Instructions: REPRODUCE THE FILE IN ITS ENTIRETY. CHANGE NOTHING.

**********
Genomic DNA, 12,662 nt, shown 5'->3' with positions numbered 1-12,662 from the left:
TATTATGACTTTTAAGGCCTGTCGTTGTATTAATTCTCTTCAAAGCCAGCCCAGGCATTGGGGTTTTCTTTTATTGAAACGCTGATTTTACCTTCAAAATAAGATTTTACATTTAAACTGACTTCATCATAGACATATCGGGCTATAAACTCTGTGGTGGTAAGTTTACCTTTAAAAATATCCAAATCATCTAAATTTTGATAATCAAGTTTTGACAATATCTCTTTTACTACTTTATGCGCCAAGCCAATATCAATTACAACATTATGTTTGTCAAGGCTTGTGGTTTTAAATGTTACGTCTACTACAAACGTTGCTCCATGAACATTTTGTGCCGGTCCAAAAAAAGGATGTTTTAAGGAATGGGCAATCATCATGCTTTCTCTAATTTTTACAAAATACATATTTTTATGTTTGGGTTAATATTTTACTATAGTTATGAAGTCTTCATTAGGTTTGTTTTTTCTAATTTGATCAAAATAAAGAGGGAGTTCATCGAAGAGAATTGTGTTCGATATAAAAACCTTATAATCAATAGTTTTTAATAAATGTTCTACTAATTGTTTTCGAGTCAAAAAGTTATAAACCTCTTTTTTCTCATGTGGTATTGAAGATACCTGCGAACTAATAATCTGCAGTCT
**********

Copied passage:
Genomic DNA, 12,662 nt, shown 5'->3' with positions numbered 1-12,662 from the left:
TATTATGACTTTTAAGGCCTGTCGTTGTATTAATTCTCTTCAAAGCCAGCCCAGGCATTGGGGTTTTCTTTTATTGAAACGCTGATTTTACCTTCAAAATAAGATTTTACATTTAAACTGACTTCATCATAGACATATCGGGCTATAAACTCTGTGGTGGTAAGTTTACCTTTAAAAATATCCAAATCATCTAAATTTTGATAATCAAGTTTTGACAATATCTCTTTTACTACTTTATGCGCCAAGCCAATATCAATTACAACATTATGTTTGTCAAGGCTTGTGGTTTTAAATGTTACGTCTACTACAAACGTTGCTCCATGAACATTTTGTGCCGGTCCAAAAAAAGGATGTTTTAAGGAATGGGCAATCATCATGCTTTCTCTAATTTTTACAAAATACATATTTTTATGTTTGGGTTAATATTTTACTATAGTTATGAAGTCTTCATTAGGTTTGTTTTTTCTAATTTGATCAAAATAAAGAGGGAGTTCATCGAAGAGAATTGTGTTCGATATAAAAACCTTATAATCAATAGTTTTTAATAAATGTTCTACTAATTGTTTTCGAGTCAAAAAGTTATAAACCTCTTTTTTCTCATGTGGTATTGAAGATACCTGCGAACTAATAATCTGCAGTCT